Fast forward, and the man with too much responsibility suddenly finds that a bad economy has led to a lot of free time. The man, in his search for something to fill the time stumbles on a community of writers here at HubPages, and the flame is rekindled--that need to be heard, to learn, and revel in creative thought. He finds himself out of practice and humbled by obvious talents who share their creations with anyone who wishes to look. There is now a need to work and improve and revisit that heady time where the cares were fewer and the ideas greater.

Writing doesn't just happen; it is work, and the more effort taken to improve, the greater this man's chances become of finding as much enjoyment in it as he once did.


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    • arthurchappell profile image


      8 years ago from Manchester, England

      Excellent summary of a writer's life - indeed, if you don't write, your skills get rusty. You never forget how to swim, but writing is constantly having to be re-learned.

    • Jeffrey Neal profile imageAUTHOR

      Jeffrey Neal 

      9 years ago from Tennessee

      karmicfilly, thanks for stopping by!

    • karmicfilly profile image


      9 years ago from Franklin, TN

      Great story from life. I never wrote or read until around High school. Parents didn't realize I needed glasses and that was the reason I couldn't read well. It was so nice to be able to see that I made up for lost time. A voracious reader currently and enjoying this outlet myself also.

    • Jeffrey Neal profile imageAUTHOR

      Jeffrey Neal 

      9 years ago from Tennessee

      That's funny! I still have my set as well. Interesting that now with the internet, these books are like an old telegraph machine...not really necessary or as useful as the alternative, but they remind me of a good and simple time in life. Lately, they also spur me on just a little bit more to try to improve. Thanks for stopping by, AEvans!

    • AEvans profile image


      9 years ago from SomeWhere Out There

      mmmm..... I did the same thing when I was young and still have those old encyclopedias on a shelf. lololo Mom knew I had something she just didn't know what it was until today. :)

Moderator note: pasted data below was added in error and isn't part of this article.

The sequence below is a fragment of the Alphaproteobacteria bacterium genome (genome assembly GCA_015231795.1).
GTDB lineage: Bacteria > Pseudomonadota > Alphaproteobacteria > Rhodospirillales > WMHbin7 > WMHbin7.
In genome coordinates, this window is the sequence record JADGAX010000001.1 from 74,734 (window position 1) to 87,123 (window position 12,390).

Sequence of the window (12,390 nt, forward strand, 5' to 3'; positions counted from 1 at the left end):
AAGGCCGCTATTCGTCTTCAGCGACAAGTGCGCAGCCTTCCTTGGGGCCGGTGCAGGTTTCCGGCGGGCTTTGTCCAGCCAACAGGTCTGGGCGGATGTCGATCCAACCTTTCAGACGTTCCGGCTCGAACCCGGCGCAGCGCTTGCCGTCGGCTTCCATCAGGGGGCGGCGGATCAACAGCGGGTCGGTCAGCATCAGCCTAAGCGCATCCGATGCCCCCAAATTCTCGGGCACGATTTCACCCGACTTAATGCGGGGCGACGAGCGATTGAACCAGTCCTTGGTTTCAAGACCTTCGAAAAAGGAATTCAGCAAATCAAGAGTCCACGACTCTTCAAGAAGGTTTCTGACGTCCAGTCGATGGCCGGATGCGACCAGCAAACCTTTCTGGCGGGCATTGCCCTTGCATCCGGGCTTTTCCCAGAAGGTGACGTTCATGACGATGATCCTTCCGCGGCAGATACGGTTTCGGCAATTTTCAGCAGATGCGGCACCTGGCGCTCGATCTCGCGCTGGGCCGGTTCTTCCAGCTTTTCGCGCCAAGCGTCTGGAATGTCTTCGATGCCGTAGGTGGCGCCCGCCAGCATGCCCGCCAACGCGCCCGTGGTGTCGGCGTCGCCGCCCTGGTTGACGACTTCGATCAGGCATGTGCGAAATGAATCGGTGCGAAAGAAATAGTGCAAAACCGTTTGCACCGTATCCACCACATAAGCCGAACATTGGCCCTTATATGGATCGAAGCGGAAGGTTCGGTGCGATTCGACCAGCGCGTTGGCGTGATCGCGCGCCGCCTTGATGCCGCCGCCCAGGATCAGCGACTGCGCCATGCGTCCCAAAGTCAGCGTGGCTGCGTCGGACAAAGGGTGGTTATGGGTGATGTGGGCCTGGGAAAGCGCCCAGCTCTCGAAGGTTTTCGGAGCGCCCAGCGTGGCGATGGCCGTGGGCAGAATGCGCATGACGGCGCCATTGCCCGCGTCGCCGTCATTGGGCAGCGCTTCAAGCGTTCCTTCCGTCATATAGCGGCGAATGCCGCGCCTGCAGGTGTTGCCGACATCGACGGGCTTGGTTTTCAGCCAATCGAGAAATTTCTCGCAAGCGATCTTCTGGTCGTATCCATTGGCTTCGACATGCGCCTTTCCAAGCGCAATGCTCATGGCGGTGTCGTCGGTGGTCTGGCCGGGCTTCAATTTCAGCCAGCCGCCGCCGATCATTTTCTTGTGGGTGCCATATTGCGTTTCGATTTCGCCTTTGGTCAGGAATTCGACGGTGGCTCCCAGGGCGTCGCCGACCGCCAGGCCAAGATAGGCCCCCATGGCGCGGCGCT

• emievil profile image


      10 years ago from Philippines

      Great hub Jeffrey. Very interesting life you have. Maybe I can interview you and submit an article to Reader's Digest? :) got the idea from Mighty Mom. I'm glad that your journey led you to hubpages. Welcome, have fun and good luck :).

    • Jeffrey Neal profile imageAUTHOR

      Jeffrey Neal 

      10 years ago from Tennessee

      Hmm, MM, I will have to think on that one as I'm not sure :-)

      Thanks for stopping by.

    • Mighty Mom profile image

      Susan Reid 

      10 years ago from Where Left is Right, CA

      Even though this is the Readers Digest condensed version of your life, it's got a lot packed into it! I could definitely relate to being a kid loving to read and research.

      So glad you found your way here to HP. If writing is a perishable skill, does that make us a giant refrigerator:-)?

    • Jeffrey Neal profile imageAUTHOR

      Jeffrey Neal 

      10 years ago from Tennessee

      Thank you, alekhouse. I appreciate your vote of confidence.

    • alekhouse profile image

      Nancy Hinchliff 

      10 years ago from Essex Junction, Vermont

      This is good, Jeffery. I've been writing on hubpages for only five months and feel that my writing skills are improving continually. Really enjoyed your hub and have decided to become a fan.

    • broussardleslie profile image

      Leslie Broussard 

      10 years ago

      If only we had more time in a day ;)

    • Jeffrey Neal profile imageAUTHOR

      Jeffrey Neal 

      10 years ago from Tennessee

      Thanks broussardleslie! Drawing is another one of those perishable skills that I used to have. I guess creativity needs multiple outlets, and we can choose to enhance those...if we take the time.

    • broussardleslie profile image

      Leslie Broussard 

      10 years ago

      I agree with you wholeheartedly! Writing IS a perishable skill and must be worked at. I've found that the more I force myself to write, the easier it is. I've also discovered other creative talents through the process like drawing, embroidery and just an overall improvement in my imagination.

      Thank you for writing this hub; it helps to know that someone else also has to work to improve their writing :)